So, another week, and what seems like another major blow for web administrators around the globe as over 23,000 HTTPS private keys purchased through Trustico have been reported compromised.

Privacy. Over the last few years, this single word has been a big focus on the modern World Wide Web, with big forces such as Google pushing to make every website run over HTTPS. I’ve even covered the importance of HTTPS in previous articles. But as with any form of security, you’re only as strong as your weakest link. But what is the weakest link?

In this case, for thousands of customers of Trustico, it would be the very company they trusted to provide their websites’ HTTPS solution.

Whilst details are still emerging of what exactly happened. It is believed that Trustico discovered a vulnerability and requested DigiCert revoke 50,000 certificates. DigiCert was reluctant to do this without good reason. The CEO of Trustico responded by emailing an executive of DigiCert the 23,000 private keys, essentially classing all the keys as compromised.

But the question is, how did Trustico even have 23,000 keys to send in the first place? It turns out that they provide a service where customers can generate a certificate for their site directly from Trustico’s site. The vendor will deal with getting it signed and send the whole bundle back to the customer. Whilst this is very convenient for the customer, this model relies heavily on trust because they have to rely on the provider securely destroying the key after supplying the bundle. It turns out that Trustico was archiving keys in, what they called “cold storage”. Trustico’s reputation, already severely tarnished, was made even worse when it was revealed that there were some serious flaws in their website that allowed anyone to execute code directly on their servers.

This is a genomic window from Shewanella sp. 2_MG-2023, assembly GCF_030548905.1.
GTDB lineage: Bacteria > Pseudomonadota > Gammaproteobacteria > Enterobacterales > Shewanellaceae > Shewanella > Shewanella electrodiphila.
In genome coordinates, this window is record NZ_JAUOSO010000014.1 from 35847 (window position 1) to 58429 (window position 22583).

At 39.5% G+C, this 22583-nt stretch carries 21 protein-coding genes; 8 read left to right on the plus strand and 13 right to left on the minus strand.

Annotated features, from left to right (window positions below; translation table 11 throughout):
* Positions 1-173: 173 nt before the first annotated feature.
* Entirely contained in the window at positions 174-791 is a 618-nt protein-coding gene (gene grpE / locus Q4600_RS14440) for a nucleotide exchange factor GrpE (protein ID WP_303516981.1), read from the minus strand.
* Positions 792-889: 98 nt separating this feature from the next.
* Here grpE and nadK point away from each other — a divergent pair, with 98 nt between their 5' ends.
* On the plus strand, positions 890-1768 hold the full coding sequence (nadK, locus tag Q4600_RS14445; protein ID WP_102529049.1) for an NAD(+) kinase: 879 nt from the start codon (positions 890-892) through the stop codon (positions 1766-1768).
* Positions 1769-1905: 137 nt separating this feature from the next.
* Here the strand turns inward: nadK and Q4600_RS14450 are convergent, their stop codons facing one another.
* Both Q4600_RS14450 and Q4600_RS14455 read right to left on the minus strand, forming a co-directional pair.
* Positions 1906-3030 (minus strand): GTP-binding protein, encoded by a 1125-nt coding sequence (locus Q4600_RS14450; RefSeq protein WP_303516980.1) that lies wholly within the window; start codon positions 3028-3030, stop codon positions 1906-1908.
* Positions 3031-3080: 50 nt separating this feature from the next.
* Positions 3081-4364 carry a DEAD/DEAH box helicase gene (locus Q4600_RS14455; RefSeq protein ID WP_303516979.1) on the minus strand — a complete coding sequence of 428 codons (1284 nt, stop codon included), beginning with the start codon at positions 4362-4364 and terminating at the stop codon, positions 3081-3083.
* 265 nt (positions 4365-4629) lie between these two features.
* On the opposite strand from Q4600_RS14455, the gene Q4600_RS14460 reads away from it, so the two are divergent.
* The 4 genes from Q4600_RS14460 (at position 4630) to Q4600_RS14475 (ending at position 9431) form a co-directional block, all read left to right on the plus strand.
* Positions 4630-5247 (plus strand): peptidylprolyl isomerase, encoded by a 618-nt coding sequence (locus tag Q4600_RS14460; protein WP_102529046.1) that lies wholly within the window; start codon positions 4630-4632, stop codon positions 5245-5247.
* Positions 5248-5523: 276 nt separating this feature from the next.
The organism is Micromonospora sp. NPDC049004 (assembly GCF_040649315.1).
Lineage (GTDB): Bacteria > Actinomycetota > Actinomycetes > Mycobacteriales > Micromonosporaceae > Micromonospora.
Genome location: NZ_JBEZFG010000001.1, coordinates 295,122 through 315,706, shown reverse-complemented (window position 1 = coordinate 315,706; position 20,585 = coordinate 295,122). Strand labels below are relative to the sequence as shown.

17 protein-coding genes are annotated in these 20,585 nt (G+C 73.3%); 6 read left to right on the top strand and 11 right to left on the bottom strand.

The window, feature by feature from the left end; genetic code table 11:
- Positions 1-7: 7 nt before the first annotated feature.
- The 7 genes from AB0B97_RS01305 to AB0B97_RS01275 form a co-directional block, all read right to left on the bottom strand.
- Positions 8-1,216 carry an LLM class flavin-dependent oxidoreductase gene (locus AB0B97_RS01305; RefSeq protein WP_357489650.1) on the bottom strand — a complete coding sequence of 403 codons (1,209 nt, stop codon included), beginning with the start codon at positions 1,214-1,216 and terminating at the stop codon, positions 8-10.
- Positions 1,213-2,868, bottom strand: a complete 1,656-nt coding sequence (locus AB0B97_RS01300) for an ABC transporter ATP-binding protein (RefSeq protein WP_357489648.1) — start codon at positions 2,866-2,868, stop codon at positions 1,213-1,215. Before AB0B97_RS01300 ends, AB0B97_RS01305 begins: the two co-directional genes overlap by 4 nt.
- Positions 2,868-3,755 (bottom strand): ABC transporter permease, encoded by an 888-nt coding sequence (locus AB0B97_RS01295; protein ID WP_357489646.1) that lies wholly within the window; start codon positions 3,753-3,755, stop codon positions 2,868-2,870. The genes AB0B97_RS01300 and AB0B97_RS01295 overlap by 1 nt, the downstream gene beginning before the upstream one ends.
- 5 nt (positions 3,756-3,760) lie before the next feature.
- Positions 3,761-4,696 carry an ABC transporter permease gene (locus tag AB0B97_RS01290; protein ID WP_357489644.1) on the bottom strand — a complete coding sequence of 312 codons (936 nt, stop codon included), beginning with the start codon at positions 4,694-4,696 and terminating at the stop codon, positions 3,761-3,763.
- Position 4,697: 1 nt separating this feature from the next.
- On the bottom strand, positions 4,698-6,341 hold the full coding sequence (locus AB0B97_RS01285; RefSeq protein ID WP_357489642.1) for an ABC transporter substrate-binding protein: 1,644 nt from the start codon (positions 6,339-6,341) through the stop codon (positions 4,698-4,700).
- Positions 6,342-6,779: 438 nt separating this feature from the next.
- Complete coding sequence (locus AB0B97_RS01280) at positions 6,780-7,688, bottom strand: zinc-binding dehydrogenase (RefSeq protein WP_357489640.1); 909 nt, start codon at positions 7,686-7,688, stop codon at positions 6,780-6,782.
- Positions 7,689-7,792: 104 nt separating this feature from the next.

In reality, no company should have your private keys. It’s right there in the name, a private key. Luckily, they don’t have to, as you can, and should, create your key locally.

<h2>What you can do</h2>

There are plenty of guides online, such as this one from DigialOcean, showing how to use OpenSSL to generate a key, and a Certificate Signing Request (CSR), and pass the CSR to the certificate vendor to be signed. That way, only you will ever have the key and you can sleep easy knowing that both your customers’ data and your reputation is safe.

After doing this a few times, it’ll start becoming second nature, and in my opinion, you should never ever trust a service that offers to generate a key for you.